Just as there are disclaimers throughout this column, it's hard to give specific advice without knowing the "whole story"--something you definitely do not get from an online question.
Your disclaimers should indicate that you're providing general information or guidance, but can't address the specific situation in detail. It's amazing the kind of trouble that people can get themselves into, and the last thing you need is to get embroiled in a lawsuit because one of your readers claimed they relied on your advice to their detriment.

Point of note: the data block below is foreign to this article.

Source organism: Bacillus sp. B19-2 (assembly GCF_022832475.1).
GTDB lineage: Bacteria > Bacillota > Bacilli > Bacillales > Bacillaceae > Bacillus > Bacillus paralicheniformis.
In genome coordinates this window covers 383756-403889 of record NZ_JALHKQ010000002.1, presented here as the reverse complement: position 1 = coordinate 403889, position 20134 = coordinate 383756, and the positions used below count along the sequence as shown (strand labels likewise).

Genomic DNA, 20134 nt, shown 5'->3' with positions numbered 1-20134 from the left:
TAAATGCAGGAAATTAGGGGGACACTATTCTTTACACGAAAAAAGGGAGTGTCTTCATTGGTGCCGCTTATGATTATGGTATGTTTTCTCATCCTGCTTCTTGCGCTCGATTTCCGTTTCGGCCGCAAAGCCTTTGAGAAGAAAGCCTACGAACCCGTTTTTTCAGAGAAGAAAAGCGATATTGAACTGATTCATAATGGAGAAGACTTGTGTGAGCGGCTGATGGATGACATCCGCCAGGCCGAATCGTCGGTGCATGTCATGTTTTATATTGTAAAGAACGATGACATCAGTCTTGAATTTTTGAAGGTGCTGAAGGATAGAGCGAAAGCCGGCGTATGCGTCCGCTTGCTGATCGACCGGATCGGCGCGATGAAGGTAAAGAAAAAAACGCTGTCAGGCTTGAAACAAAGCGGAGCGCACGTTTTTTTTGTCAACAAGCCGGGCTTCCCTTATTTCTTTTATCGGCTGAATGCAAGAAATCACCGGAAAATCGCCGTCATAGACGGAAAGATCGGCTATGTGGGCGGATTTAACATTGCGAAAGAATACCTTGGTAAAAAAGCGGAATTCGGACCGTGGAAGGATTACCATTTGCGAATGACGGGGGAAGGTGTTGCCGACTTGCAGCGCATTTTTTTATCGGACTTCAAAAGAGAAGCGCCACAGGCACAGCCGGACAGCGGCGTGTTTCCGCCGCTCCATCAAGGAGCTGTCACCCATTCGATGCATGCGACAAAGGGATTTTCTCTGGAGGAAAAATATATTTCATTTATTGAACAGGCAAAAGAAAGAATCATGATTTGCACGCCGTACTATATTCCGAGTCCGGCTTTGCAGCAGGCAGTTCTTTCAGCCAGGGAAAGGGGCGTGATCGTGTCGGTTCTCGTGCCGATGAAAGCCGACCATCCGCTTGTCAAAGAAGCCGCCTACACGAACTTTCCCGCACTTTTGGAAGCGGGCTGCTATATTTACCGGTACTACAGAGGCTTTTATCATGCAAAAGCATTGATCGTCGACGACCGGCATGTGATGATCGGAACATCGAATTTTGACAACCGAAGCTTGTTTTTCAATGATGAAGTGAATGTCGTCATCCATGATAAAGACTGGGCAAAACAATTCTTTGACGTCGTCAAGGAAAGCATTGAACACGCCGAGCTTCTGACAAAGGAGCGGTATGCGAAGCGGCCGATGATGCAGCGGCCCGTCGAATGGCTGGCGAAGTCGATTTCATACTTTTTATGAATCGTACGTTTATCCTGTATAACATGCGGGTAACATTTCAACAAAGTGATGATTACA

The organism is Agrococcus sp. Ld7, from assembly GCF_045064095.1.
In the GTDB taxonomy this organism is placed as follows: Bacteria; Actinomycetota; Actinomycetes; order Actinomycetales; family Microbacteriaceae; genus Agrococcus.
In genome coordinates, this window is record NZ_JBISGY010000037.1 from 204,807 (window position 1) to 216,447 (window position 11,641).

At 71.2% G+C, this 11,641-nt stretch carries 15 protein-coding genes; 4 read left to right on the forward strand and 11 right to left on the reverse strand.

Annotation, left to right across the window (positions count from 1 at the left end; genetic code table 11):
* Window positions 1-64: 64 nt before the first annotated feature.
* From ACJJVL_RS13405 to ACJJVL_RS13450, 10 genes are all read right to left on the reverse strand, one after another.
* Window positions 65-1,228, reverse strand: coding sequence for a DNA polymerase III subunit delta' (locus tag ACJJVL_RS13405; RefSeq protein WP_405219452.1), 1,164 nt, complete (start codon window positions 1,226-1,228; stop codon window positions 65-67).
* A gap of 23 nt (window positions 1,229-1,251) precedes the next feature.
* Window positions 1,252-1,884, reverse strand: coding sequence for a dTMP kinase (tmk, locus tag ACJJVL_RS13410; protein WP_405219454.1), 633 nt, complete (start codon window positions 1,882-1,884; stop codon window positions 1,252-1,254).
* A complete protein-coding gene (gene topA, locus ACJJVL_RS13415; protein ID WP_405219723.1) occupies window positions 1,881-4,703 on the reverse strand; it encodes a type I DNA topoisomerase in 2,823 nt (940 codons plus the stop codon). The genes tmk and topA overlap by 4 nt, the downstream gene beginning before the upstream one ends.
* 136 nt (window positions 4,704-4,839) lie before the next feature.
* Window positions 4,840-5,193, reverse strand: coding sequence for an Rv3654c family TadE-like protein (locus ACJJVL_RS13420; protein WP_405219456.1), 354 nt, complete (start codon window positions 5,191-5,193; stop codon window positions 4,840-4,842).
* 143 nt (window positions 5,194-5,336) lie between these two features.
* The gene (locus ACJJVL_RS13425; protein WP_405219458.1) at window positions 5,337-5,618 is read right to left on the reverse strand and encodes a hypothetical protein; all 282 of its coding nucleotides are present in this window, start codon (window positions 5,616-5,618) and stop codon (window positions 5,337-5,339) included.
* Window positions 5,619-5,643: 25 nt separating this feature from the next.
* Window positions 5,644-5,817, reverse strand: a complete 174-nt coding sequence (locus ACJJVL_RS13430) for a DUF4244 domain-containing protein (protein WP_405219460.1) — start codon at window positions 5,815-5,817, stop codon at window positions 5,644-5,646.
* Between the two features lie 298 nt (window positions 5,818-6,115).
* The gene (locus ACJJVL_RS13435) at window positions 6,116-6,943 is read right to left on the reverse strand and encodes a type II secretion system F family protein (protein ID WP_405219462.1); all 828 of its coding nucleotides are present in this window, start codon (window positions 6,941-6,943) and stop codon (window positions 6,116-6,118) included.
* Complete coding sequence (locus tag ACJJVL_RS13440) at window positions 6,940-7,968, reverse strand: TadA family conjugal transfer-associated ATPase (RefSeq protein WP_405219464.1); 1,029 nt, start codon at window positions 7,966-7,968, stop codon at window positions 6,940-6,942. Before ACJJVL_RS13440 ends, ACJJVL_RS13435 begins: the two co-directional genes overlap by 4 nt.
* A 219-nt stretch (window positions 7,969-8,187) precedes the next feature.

Speak to an attorney to draft the disclaimers and to an insurance professional to see if your business insurance covers your online activities in the event you may be sued.
Nina L. Kaufman, Esq. is an award-winning New York City attorney, edutainer and author. Under her Ask The Business Lawyer brand, she reaches thousands of entrepreneurs and small business owners with her legal services, professional speaking, information products, and LexAppeal weekly ezine. She also writes the Making It Legal blog.